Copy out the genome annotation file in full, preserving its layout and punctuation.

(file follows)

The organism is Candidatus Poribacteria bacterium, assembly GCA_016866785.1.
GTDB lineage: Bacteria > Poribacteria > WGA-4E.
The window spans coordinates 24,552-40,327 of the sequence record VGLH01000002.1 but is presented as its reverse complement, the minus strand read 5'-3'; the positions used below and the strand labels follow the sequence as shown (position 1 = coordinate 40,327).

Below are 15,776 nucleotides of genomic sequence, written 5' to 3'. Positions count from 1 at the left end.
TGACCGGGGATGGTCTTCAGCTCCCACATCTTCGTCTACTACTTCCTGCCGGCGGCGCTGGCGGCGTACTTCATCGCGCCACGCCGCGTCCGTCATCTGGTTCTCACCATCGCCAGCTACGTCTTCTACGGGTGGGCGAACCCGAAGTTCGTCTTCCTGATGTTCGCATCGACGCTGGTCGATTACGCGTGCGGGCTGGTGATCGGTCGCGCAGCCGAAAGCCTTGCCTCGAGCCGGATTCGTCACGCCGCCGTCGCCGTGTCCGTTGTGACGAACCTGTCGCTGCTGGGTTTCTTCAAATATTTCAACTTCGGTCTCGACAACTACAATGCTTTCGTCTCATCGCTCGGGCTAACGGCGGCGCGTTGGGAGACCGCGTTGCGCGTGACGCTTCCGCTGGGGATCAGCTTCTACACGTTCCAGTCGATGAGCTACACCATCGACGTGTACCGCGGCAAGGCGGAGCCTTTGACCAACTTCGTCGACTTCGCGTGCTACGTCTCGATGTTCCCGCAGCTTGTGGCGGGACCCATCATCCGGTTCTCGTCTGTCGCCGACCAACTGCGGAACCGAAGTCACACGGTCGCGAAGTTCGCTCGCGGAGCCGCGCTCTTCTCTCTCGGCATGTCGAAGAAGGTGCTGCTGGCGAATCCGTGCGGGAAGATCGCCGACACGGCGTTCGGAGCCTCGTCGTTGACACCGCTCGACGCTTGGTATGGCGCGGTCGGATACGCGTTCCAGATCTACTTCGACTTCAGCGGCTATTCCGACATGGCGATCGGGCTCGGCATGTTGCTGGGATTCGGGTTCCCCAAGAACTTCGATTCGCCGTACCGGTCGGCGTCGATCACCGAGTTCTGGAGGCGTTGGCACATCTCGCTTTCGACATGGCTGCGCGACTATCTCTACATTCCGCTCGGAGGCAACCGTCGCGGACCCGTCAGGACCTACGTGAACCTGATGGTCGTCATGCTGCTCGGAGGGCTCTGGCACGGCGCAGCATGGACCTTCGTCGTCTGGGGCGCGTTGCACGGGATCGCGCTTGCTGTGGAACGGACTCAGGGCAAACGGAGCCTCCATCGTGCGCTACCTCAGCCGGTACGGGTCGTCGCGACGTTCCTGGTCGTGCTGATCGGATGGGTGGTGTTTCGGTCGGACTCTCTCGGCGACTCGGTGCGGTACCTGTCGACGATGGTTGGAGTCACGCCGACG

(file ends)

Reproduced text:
The organism is Candidatus Poribacteria bacterium, assembly GCA_016866785.1.
GTDB lineage: Bacteria > Poribacteria > WGA-4E.
The window spans coordinates 24,552-40,327 of the sequence record VGLH01000002.1 but is presented as its reverse complement, the minus strand read 5'-3'; the positions used below and the strand labels follow the sequence as shown (position 1 = coordinate 40,327).

Below are 15,776 nucleotides of genomic sequence, written 5' to 3'. Positions count from 1 at the left end.
TGACCGGGGATGGTCTTCAGCTCCCACATCTTCGTCTACTACTTCCTGCCGGCGGCGCTGGCGGCGTACTTCATCGCGCCACGCCGCGTCCGTCATCTGGTTCTCACCATCGCCAGCTACGTCTTCTACGGGTGGGCGAACCCGAAGTTCGTCTTCCTGATGTTCGCATCGACGCTGGTCGATTACGCGTGCGGGCTGGTGATCGGTCGCGCAGCCGAAAGCCTTGCCTCGAGCCGGATTCGTCACGCCGCCGTCGCCGTGTCCGTTGTGACGAACCTGTCGCTGCTGGGTTTCTTCAAATATTTCAACTTCGGTCTCGACAACTACAATGCTTTCGTCTCATCGCTCGGGCTAACGGCGGCGCGTTGGGAGACCGCGTTGCGCGTGACGCTTCCGCTGGGGATCAGCTTCTACACGTTCCAGTCGATGAGCTACACCATCGACGTGTACCGCGGCAAGGCGGAGCCTTTGACCAACTTCGTCGACTTCGCGTGCTACGTCTCGATGTTCCCGCAGCTTGTGGCGGGACCCATCATCCGGTTCTCGTCTGTCGCCGACCAACTGCGGAACCGAAGTCACACGGTCGCGAAGTTCGCTCGCGGAGCCGCGCTCTTCTCTCTCGGCATGTCGAAGAAGGTGCTGCTGGCGAATCCGTGCGGGAAGATCGCCGACACGGCGTTCGGAGCCTCGTCGTTGACACCGCTCGACGCTTGGTATGGCGCGGTCGGATACGCGTTCCAGATCTACTTCGACTTCAGCGGCTATTCCGACATGGCGATCGGGCTCGGCATGTTGCTGGGATTCGGGTTCCCCAAGAACTTCGATTCGCCGTACCGGTCGGCGTCGATCACCGAGTTCTGGAGGCGTTGGCACATCTCGCTTTCGACATGGCTGCGCGACTATCTCTACATTCCGCTCGGAGGCAACCGTCGCGGACCCGTCAGGACCTACGTGAACCTGATGGTCGTCATGCTGCTCGGAGGGCTCTGGCACGGCGCAGCATGGACCTTCGTCGTCTGGGGCGCGTTGCACGGGATCGCGCTTGCTGTGGAACGGACTCAGGGCAAACGGAGCCTCCATCGTGCGCTACCTCAGCCGGTACGGGTCGTCGCGACGTTCCTGGTCGTGCTGATCGGATGGGTGGTGTTTCGGTCGGACTCTCTCGGCGACTCGGTGCGGTACCTGTCGACGATGGTTGGAGTCACGCCGACG